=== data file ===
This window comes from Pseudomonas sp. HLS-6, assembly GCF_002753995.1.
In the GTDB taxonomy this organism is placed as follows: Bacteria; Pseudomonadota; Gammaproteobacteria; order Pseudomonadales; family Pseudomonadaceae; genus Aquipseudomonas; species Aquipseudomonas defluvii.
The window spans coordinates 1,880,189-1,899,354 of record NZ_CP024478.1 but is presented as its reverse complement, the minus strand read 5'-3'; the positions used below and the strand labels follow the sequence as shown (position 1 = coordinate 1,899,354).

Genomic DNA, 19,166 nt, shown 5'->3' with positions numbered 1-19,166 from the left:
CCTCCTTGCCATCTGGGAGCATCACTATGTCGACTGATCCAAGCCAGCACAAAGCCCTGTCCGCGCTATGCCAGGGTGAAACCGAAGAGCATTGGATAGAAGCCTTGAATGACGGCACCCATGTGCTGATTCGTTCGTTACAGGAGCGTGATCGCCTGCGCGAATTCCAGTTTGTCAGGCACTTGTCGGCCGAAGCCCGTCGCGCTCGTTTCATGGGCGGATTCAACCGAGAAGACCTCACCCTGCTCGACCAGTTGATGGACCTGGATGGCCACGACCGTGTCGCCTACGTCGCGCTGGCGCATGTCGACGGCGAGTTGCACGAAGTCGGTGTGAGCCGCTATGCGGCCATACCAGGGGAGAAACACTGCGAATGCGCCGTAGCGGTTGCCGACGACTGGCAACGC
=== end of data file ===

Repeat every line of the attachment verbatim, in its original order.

This window comes from Pseudomonas sp. HLS-6, assembly GCF_002753995.1.
In the GTDB taxonomy this organism is placed as follows: Bacteria; Pseudomonadota; Gammaproteobacteria; order Pseudomonadales; family Pseudomonadaceae; genus Aquipseudomonas; species Aquipseudomonas defluvii.
The window spans coordinates 1,880,189-1,899,354 of record NZ_CP024478.1 but is presented as its reverse complement, the minus strand read 5'-3'; the positions used below and the strand labels follow the sequence as shown (position 1 = coordinate 1,899,354).

Genomic DNA, 19,166 nt, shown 5'->3' with positions numbered 1-19,166 from the left:
CCTCCTTGCCATCTGGGAGCATCACTATGTCGACTGATCCAAGCCAGCACAAAGCCCTGTCCGCGCTATGCCAGGGTGAAACCGAAGAGCATTGGATAGAAGCCTTGAATGACGGCACCCATGTGCTGATTCGTTCGTTACAGGAGCGTGATCGCCTGCGCGAATTCCAGTTTGTCAGGCACTTGTCGGCCGAAGCCCGTCGCGCTCGTTTCATGGGCGGATTCAACCGAGAAGACCTCACCCTGCTCGACCAGTTGATGGACCTGGATGGCCACGACCGTGTCGCCTACGTCGCGCTGGCGCATGTCGACGGCGAGTTGCACGAAGTCGGTGTGAGCCGCTATGCGGCCATACCAGGGGAGAAACACTGCGAATGCGCCGTAGCGGTTGCCGACGACTGGCAACGC